Fawn Galli: With all of the busy, crazy agitation of New York City, my client, Romaine Orthwein, who's a photographer, wanted something fairy-tale-dreamy to the point of otherworldly. One inspiration was the C.S. Lewis book , in which the characters emerge from the back of the wardrobe into a winter wonderland. In this apartment, the front door opens to a white entry hall lined with birch-print wallpaper.
The living room is a kaleidoscope of color.
I go into people's closets to get their color and fabric sense. Romaine had Pucci prints, fashion-forward clothes, and colorful accessories, and she was very particular about wanting strong fuchsia and turquoise accents throughout. My design assistant, Ashley Moyer, brought in this fabulous stained-glass-style rug that has every color of the rainbow, and it really pulled the living room together.
So does that pale green wall. Kudos on the color!
The walls were white, but they needed more depth and personality. We used a Fine Paints of Europe lacquer — a light green with blue in it — which reflects light better.
Why is green so great?
Green is my favorite color because it's of the earth, the trees, the grass. It can be cheery and bright like candy, or dark and sophisticated. Good chartreuse — not too yellow — makes me so excited I can't stand it.
Even though it's beige and white, that lily pad wallpaper in the bedroom evokes the greenery of a pond. The only thing missing is an enchanted frog prince.
The home was designed to feel like a whimsical, wintry forest — the white floors invoke a feeling of ice. Call it surrealism grounded in nature. Or nature with a twist. We played with scale a lot, and we put overscale wallpaper in the master bedroom — and also in the powder room — to draw you into scenery and make you feel small within the landscape. In green, it would be too much with the green headboard and icy celadon chair. Too much color is too aggressive. You need white, beige, or gray to ground it.
The living room sofa and chairs certainly add a dose of Dorothy Draper scale and drama and whimsy.
Her sense of theatrics made her interiors unique, and she could take things really far but knew how to stop at just the right moment. It's a nuance that makes all the difference. We did the chairs in a cheetah print and piped the sofa cushions in hot pink — and that was where we stopped and said, 'No more pink.'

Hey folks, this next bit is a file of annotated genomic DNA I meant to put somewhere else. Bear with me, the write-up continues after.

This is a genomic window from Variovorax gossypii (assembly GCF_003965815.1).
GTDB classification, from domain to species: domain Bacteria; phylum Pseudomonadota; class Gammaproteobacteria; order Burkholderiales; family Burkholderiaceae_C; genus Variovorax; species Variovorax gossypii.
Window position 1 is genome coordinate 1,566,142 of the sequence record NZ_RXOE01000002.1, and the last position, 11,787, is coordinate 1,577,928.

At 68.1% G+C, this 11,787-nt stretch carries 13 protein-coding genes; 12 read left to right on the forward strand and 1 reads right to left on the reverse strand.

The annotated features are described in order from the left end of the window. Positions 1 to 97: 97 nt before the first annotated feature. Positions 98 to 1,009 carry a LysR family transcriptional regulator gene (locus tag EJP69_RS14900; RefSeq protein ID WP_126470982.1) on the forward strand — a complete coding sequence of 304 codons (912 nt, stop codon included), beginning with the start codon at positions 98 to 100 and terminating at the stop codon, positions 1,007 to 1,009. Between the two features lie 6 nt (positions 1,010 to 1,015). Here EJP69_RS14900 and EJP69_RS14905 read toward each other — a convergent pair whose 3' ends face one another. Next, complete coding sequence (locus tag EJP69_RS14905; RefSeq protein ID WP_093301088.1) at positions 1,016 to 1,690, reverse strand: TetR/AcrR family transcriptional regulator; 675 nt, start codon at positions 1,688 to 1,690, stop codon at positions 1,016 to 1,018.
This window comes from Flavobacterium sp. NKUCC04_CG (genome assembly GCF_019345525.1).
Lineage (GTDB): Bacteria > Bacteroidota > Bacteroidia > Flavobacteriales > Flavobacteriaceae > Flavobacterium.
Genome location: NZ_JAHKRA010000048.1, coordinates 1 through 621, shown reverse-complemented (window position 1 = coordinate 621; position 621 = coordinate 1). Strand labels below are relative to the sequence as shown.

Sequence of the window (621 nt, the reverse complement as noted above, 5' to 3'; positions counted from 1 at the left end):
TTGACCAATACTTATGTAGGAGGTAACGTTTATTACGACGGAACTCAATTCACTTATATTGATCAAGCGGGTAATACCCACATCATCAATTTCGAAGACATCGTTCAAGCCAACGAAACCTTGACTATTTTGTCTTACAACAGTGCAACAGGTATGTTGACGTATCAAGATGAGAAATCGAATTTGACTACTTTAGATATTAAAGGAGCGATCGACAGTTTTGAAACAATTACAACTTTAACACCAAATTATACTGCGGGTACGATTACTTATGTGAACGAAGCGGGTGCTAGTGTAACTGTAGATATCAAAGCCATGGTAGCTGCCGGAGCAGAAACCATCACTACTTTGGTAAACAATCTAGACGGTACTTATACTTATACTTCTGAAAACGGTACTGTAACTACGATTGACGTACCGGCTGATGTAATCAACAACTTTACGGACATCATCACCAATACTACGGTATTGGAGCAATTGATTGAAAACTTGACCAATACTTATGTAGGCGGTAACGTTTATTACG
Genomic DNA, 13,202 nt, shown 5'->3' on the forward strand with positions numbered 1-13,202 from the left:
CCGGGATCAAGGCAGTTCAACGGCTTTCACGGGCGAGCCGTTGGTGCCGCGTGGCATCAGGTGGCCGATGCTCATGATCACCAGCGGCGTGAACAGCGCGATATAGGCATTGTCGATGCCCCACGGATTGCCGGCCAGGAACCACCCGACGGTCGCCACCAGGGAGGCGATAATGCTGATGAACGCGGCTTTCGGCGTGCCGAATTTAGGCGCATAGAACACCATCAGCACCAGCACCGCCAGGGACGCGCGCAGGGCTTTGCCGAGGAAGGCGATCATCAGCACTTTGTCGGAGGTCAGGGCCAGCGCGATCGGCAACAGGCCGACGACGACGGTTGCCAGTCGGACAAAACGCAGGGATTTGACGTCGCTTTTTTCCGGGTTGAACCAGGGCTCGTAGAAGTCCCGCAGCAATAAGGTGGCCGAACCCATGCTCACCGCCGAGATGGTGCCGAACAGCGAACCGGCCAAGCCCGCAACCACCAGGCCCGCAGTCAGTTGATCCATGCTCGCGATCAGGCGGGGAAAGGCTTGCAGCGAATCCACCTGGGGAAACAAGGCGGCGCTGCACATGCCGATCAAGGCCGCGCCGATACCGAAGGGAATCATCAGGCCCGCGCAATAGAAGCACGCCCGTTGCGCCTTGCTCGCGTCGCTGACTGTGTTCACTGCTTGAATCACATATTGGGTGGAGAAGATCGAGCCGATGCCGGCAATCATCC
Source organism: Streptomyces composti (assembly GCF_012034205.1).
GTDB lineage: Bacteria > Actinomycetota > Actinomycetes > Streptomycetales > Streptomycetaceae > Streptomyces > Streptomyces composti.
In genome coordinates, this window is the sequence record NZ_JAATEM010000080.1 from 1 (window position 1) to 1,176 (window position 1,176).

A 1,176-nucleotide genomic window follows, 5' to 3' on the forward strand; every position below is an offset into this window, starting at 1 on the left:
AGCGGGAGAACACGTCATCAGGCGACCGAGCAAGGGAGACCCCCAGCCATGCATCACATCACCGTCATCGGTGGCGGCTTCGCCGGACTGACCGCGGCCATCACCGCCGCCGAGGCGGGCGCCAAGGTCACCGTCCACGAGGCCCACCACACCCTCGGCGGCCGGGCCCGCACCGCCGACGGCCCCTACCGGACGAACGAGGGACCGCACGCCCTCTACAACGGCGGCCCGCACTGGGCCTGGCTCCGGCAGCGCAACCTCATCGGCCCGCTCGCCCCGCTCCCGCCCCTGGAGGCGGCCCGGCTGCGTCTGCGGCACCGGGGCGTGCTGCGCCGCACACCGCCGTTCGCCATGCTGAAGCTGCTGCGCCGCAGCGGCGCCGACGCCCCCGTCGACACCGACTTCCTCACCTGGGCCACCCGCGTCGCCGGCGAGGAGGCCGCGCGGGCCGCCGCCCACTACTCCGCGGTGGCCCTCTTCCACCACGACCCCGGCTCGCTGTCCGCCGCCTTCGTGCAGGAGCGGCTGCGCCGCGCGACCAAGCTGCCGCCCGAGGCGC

You've also embellished headboards, blinds, and even lampshades. What makes piping hot?
It's so powerful. If you have a scalloped edge, piping, tape, or fringe underlines it and gives it a polish and a rigor.
You're not afraid of teal or striped Roman blinds or floral sheers, either.
Pale curtains aren't passionate enough. Windows should be played up, but I don't like old-fashioned curtains with valances and tiebacks. I like a bold pattern, but on a tailored panel — not too soupy or loopy with extra fabric — and simple inverted or two-inch pinch pleats. And curtains should just kiss the floor, so they don't look heavy.
Why so much white-legged and Lucite furniture on pale carpets and bleached floors?
In small rooms, it makes things more airy. We even lacquered the knife block in the kitchen white. Unless you're in a Chelsea gallery, I think ebonized floors and that whole dark, minimal Christian Liaigre look is over. It just doesn't give enough to a room. I prefer Baroque- and Rococo-style curves and Barbara Barry furniture, which feels French 1940s yet American at the same time. It's graceful and romantic, and the proportions are right for rooms with low ceilings.
You're certainly articulating a new femininity in interior design. But how do the husbands react?
Most of my clients are couples, and the male counterparts are fine as long as they're comfortable. I don't think what I do is alienating to men. It's a 21st-century version of an old romanticism — like the vivid interiors in Sofia Coppola's Marie Antoinette, which definitely influenced this place.
What's your idea of a dream house?
It would be Le Corbusier with windows looking out to the beach, and it would incorporate ideas from Pierre Chareau's Maison de Verre. I'd decorate with Louis furniture, Sèvres porcelain from the Boucher room in the Frick Collection, a François-Xavier & Claude Lalanne duck bed, mixed in with Prouvé and Tom Dixon and the latest furniture designers.
Until then, what would you do if the owners gave you the keys to this apartment for the weekend?
I'd have a party for my friends, film directors, painters, and thinkers. Wait, forget that. I'd get ice sculptures and Cristal and big platters of chocolate, fill the room with lilacs and peonies, and play Billie Holiday's 'I'm a Fool to Want You.' And I'd invite Ryan Gosling — all by himself.